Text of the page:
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Purple Reign: where to find the best wisteria in London

As the capital bursts into bloom, we find ourselves overcome with spell of wisteria hysteria. To satisfy our lilac longings, we’ve come up with a hitlist of the city’s hotspots – and are sharing our wisteria 101 too…

Purple Reign: where to find the best wisteria in London
Notting Hill

When the royal purpleness deigns to come into flower, this pretty corner of west London becomes all the more princely, its handsome houses elevated to something spectacular. For the most vibrant vines, Bedford Gardens is a good starting point – it’s where this house with the pink door is. Campden Grove and Lansdowne Crescent are also good bets.

Hunter’s hint: while Notting Hill has some of the best wisteria around, wander to neighbouring Holland Park before strolling down to Kensington’s Kynance Mews and you’ll find even more bloom for your buck.

For sale in Notting Hill: Pembridge Mews, London W11


We love wisteria for all sorts of reasons: those romantic tumbling racemes, their delicate lilac hue and soft sweet scent, always that bit more discernible on a sunny day. When the weather’s right, we recommend a trip to Clapham Common and, specifically, its northern side. Here, many of the brick-fronted houses on Orlando Road, the Chase and Victoria Rise, built for well-to-do Victorians, are swathed in purple petals come May.

On one street, a particularly vigorous plant clambers across nine townhouses – though we’re yet to discover exactly where it is… Answers on a postcard, please.

For sale in Clapham: Clapham Manor Street, London SW4


While Camden is commonly associated with the naughty noughties, perfectly grungy pubs and Dr Martens, there’s another side to this part of town that’s rather more delicate, when its winsome streets are awash in a purple haze.

In fact, when spring comes, a pair of DMs wouldn’t be a bad shout – the perfect footwear for a stomp around Albert and Delancey Streets (round the corner from one another), before you make your way towards Lyme Terrace, right on Regent’s Canal. Thence, no doubt feeling inspired, to nearby Camden Garden Centre.


A little further out, but worth the jaunt. Wander the streets of this London suburb and you’ll find wisteria aplenty. But while many of Richmond’s houses are made all the more ravishing by rampant vines come spring (those on Old Palace Lane get an honourable mention), the best can be found at the National Trust’s Ham House, an Elizabethan red-brick beauty overlooking the Thames.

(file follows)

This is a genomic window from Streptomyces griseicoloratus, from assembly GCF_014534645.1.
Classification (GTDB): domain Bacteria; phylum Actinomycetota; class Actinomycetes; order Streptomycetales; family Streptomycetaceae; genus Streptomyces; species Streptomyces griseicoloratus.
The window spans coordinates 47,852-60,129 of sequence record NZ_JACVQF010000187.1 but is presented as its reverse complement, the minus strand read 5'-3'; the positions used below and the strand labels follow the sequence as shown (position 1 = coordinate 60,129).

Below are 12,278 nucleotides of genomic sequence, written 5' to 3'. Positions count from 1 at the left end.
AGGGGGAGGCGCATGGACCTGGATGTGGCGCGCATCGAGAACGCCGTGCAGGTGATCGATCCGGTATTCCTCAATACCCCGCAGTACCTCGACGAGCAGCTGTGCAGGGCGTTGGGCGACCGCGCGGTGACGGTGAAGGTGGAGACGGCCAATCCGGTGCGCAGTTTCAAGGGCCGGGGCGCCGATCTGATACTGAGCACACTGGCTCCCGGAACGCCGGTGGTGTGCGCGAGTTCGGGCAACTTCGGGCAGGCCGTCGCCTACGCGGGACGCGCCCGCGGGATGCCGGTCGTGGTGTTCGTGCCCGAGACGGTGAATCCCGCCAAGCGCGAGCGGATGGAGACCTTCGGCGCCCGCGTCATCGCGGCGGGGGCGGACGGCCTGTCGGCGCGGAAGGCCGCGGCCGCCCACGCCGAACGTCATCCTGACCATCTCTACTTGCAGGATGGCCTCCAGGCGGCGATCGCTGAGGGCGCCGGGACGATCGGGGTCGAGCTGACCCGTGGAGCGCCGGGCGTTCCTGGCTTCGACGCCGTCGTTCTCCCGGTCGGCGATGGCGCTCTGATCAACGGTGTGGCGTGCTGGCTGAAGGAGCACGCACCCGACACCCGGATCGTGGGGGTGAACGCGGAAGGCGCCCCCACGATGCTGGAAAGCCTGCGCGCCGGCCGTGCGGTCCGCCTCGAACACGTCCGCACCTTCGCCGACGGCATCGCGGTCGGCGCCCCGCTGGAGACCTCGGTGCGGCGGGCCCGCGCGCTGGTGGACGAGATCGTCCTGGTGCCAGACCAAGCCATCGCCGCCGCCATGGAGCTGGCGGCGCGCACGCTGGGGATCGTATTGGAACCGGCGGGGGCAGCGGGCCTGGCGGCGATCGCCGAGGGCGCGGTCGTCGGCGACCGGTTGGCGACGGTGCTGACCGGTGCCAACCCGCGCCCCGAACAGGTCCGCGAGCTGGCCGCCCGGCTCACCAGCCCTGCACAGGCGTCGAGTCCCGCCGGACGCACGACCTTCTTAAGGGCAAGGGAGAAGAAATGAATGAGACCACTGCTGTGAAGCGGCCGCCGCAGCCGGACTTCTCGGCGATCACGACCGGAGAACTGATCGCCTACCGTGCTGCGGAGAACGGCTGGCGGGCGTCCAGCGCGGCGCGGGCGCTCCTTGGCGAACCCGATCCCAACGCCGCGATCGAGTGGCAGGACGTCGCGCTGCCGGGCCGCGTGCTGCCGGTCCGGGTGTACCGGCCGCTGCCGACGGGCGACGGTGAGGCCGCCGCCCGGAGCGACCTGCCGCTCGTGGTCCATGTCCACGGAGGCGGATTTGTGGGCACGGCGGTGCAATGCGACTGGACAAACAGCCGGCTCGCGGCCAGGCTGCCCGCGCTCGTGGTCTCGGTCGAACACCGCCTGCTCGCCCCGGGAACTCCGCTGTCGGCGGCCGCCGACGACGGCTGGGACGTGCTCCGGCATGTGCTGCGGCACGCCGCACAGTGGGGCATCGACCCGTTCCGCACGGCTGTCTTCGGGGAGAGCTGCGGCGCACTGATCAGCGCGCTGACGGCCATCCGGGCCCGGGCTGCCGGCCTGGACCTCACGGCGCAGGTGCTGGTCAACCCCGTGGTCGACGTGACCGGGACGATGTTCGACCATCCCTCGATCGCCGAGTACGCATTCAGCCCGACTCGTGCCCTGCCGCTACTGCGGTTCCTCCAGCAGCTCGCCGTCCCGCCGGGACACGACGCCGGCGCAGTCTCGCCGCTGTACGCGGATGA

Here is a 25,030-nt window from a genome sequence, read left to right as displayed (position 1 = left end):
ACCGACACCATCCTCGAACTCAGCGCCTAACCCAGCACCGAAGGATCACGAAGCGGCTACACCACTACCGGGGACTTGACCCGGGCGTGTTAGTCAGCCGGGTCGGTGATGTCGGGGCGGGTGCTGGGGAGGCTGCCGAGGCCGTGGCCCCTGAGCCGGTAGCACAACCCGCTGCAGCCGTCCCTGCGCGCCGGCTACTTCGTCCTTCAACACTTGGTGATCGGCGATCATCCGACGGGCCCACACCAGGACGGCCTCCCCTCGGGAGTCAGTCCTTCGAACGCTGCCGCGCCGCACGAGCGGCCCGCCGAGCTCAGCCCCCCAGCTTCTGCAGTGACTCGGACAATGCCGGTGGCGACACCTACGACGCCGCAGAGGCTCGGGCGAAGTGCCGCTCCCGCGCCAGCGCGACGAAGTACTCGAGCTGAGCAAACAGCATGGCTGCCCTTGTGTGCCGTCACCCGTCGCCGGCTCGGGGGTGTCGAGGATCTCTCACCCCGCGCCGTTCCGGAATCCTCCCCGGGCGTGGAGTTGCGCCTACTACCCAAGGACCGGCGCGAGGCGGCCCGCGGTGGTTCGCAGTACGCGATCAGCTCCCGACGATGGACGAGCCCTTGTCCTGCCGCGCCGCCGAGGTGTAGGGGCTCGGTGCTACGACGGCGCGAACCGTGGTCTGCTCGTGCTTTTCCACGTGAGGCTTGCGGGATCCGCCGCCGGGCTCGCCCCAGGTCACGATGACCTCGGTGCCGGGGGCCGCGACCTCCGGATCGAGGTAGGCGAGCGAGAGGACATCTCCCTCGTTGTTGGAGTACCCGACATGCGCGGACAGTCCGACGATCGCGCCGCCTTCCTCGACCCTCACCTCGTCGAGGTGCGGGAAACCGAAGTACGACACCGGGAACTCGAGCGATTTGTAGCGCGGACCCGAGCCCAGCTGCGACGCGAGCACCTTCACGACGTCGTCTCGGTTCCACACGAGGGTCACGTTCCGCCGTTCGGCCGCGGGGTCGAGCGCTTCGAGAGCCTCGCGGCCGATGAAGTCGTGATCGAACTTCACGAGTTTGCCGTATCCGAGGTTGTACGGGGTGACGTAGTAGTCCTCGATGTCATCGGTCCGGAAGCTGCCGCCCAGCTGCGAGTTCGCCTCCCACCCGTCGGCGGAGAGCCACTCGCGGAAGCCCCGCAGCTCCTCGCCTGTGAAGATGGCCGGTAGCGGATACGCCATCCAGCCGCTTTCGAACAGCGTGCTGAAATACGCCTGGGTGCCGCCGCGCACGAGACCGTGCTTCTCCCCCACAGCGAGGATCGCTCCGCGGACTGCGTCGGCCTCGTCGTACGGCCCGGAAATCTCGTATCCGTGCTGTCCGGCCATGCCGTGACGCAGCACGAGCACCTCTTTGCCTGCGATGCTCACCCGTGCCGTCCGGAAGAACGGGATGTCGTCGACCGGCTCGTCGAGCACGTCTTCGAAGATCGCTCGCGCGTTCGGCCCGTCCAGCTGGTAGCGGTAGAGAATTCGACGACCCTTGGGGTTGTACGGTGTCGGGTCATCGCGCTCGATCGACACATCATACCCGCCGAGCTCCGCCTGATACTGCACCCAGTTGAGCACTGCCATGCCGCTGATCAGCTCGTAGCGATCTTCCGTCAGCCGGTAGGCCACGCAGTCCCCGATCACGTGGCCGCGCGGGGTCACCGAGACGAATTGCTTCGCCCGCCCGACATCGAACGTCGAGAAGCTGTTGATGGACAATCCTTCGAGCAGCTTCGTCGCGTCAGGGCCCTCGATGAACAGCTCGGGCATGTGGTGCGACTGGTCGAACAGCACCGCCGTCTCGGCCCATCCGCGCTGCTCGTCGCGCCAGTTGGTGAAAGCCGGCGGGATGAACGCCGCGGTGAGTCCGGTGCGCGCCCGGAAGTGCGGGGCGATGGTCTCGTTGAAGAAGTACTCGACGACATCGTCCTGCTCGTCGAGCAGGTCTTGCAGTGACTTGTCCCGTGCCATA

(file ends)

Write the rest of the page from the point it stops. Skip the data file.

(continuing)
And since you’re in the area, a trip to Hampton Court Palace, a little further afield, might be sensible. Look out for the particularly exuberant climber scaling a wall, as well as the one surrounding the arch over the gateway leading to the Pond Garden​, which was planted in around 1840.


There’s more to Peckham Rye Park than just the triangle of green that most first think of. Make your way around the picnickers and bat-and-ballers that flock to its 113 acres on a sunny day and, in the middle of the park, you’ll find a string of formal ornamental and water gardens.

Among them is Sexby Garden, created in the Edwardian era and restored in 2005. Small and sweet, it’s a lovely spot to linger with a book, but it’s the entrance – a dreamily wisteria-draped pergola of poetic plenitude – that warrants its inclusion here. Even if you visit just for that, it’ll be worth it. It’s best accessed along Strakers Road.

For sale in Peckham: Lyndhurst Way, London SE15

Homeowners’ wisteria 101

– If you’re thinking of planting a wisteria, remember it doesn’t have to just climb a sturdy wall – you can create a pergola or even train it to appear like a tree, using a post. The plant will need lots of sun, though, and watering in dry spells. A new vine will take about three or four years to flower.

– Wisteria doesn’t just come in one shade of purple. There are more than a dozen species of this woody twining vine and its flowers can range from mauve-tinged blue to white, by way of lilac and coconut-ice pink.

– It can grow very forcefully and will ramble if ignored. To stop it sprawling out of control, you will need to prune it once in the summer after it’s flowered, cutting back the long green whip-like shoots, and again in the winter, when the plant is dormant. The RHS has a good guide here.

– Wisteria generally only flowers once a year, but if you’re lucky you might get a second showing come late summer.

– Of course, instead of planting your own wisteria, you could choose to inherit one. Here are some more homes currently on the market that come complete with their own thriving vines:

Vicarage Road, Sheringham, Norfolk
Greyfriars Lane, Pulborough, West Sussex
Church Road, Rotherfield, East Sussex
Church Lane, Lucton, Herefordshire
Main Street, Leiston, Suffolk
Eye Road, Rishangles, Suffolk

Bloomin’ marvellous?

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